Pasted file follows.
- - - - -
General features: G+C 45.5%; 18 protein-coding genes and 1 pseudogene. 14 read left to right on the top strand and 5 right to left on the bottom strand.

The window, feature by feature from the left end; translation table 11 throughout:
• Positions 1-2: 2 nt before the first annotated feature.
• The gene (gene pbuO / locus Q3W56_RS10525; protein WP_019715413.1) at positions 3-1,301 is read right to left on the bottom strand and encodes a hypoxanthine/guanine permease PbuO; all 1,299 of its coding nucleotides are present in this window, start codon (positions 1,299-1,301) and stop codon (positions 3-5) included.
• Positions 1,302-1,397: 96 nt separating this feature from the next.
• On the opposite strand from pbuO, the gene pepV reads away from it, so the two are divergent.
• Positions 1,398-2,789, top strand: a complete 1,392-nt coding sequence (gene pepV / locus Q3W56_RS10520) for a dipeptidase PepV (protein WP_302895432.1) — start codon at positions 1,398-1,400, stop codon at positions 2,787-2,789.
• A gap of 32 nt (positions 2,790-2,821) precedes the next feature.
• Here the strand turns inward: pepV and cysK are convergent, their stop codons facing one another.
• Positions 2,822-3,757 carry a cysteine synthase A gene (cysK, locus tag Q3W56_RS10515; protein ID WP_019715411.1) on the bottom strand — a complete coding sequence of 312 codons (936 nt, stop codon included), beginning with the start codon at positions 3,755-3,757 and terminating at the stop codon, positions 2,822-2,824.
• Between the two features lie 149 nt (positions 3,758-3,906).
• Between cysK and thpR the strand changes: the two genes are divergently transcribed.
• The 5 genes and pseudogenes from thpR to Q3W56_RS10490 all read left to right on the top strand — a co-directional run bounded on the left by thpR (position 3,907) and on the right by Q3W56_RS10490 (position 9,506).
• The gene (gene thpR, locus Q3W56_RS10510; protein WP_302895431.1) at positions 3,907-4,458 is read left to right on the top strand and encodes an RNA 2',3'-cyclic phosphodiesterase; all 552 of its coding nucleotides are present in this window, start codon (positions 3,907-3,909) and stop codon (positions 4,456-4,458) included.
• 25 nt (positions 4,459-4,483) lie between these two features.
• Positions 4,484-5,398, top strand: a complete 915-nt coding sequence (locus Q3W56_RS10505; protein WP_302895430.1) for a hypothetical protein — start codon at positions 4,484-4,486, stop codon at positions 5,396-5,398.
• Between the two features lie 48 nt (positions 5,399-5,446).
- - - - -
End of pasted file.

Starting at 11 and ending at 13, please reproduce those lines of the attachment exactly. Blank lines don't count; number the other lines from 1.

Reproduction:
• Between the two features lie 149 nt (positions 3,758-3,906).
• Between cysK and thpR the strand changes: the two genes are divergently transcribed.
• The 5 genes and pseudogenes from thpR to Q3W56_RS10490 all read left to right on the top strand — a co-directional run bounded on the left by thpR (position 3,907) and on the right by Q3W56_RS10490 (position 9,506).